The development and decline of Romano-Byzantine archery from the fourth to the eleventh centuries
By Paul William Westermeyer
Master’s Thesis, Ohio State University, 1996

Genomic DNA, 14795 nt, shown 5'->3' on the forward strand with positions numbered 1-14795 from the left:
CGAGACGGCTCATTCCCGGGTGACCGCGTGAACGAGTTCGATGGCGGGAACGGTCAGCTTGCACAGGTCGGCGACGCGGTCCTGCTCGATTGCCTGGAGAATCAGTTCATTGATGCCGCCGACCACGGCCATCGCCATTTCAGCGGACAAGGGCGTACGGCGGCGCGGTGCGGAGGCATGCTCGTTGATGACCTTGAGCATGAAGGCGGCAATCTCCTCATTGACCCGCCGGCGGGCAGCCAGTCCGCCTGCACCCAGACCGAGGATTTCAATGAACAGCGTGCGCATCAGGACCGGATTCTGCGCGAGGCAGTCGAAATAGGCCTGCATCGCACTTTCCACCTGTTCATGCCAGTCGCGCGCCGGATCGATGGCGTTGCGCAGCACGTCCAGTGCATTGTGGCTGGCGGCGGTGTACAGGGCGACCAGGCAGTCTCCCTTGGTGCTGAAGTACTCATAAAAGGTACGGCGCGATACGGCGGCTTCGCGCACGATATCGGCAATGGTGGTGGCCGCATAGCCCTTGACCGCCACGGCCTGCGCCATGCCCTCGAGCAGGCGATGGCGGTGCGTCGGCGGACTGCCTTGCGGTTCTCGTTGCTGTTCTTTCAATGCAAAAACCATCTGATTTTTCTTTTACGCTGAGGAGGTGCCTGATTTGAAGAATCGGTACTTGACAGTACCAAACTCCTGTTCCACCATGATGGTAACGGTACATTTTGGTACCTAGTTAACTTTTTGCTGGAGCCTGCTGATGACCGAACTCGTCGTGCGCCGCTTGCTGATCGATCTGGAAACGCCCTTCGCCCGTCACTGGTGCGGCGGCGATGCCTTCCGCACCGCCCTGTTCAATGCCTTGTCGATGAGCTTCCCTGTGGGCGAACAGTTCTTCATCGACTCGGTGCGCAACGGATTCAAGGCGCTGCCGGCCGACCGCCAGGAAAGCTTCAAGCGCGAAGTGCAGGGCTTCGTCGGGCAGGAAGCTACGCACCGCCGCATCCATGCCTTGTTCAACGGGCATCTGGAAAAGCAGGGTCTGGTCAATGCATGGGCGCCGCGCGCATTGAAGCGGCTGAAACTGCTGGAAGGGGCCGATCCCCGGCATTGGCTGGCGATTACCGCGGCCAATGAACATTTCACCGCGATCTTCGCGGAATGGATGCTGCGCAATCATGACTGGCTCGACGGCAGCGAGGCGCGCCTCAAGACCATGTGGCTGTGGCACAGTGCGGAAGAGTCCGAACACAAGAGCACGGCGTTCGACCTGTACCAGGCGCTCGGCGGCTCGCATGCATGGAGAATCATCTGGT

Abstract: An examination of the gradual adoption of the mounted archer as a primary weapon system by the Romano-Byzantine armies shows that a combination of social and military factors are responsible for both its rise and abandonment. This adoption occurred not as a revolution but rather as an evolution tracing the development of the basic Roman, and then Byzantine military organizations from the reforms of Diocletion to the collapse of Byzantine military power at Manzikert. The composite bow is a very complex weapon system in both its construction and employment, the creation of the bow requires trained craftsmen and is an art quite distinct from the more traditional arms production methods of the early Roman military. The bow’s effective use in battle requires training from youth, especially when fired mounted. The Romano-Byzantine adoption of this weapon is the only case, at least in the West, where a society without a tradition of mounted archery has successfully created an army of native mounted archers. To a large degree the success of the Empire from the Fifth century on depended upon the success of its mounted archers.